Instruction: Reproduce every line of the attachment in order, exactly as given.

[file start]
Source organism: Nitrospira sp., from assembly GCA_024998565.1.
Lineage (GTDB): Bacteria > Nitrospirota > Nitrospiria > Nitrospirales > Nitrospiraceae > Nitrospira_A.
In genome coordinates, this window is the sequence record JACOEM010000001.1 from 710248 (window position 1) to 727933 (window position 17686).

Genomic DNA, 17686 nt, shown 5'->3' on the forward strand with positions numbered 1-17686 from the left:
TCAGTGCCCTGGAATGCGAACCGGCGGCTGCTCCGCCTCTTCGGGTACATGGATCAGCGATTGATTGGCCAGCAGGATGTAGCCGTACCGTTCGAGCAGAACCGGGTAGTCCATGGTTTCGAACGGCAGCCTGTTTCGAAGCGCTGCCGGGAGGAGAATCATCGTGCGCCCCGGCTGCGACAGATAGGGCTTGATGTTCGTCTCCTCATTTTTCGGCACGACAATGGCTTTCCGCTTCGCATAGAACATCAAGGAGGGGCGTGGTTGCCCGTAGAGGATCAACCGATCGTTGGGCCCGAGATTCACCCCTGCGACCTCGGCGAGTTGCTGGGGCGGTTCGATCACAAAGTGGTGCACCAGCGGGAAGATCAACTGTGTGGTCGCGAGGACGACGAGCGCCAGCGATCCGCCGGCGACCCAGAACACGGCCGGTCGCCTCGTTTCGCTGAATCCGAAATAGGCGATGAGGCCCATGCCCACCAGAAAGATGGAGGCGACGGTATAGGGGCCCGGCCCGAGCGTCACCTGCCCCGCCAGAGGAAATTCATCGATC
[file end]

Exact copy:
Source organism: Nitrospira sp., from assembly GCA_024998565.1.
Lineage (GTDB): Bacteria > Nitrospirota > Nitrospiria > Nitrospirales > Nitrospiraceae > Nitrospira_A.
In genome coordinates, this window is the sequence record JACOEM010000001.1 from 710248 (window position 1) to 727933 (window position 17686).

Genomic DNA, 17686 nt, shown 5'->3' on the forward strand with positions numbered 1-17686 from the left:
TCAGTGCCCTGGAATGCGAACCGGCGGCTGCTCCGCCTCTTCGGGTACATGGATCAGCGATTGATTGGCCAGCAGGATGTAGCCGTACCGTTCGAGCAGAACCGGGTAGTCCATGGTTTCGAACGGCAGCCTGTTTCGAAGCGCTGCCGGGAGGAGAATCATCGTGCGCCCCGGCTGCGACAGATAGGGCTTGATGTTCGTCTCCTCATTTTTCGGCACGACAATGGCTTTCCGCTTCGCATAGAACATCAAGGAGGGGCGTGGTTGCCCGTAGAGGATCAACCGATCGTTGGGCCCGAGATTCACCCCTGCGACCTCGGCGAGTTGCTGGGGCGGTTCGATCACAAAGTGGTGCACCAGCGGGAAGATCAACTGTGTGGTCGCGAGGACGACGAGCGCCAGCGATCCGCCGGCGACCCAGAACACGGCCGGTCGCCTCGTTTCGCTGAATCCGAAATAGGCGATGAGGCCCATGCCCACCAGAAAGATGGAGGCGACGGTATAGGGGCCCGGCCCGAGCGTCACCTGCCCCGCCAGAGGAAATTCATCGATC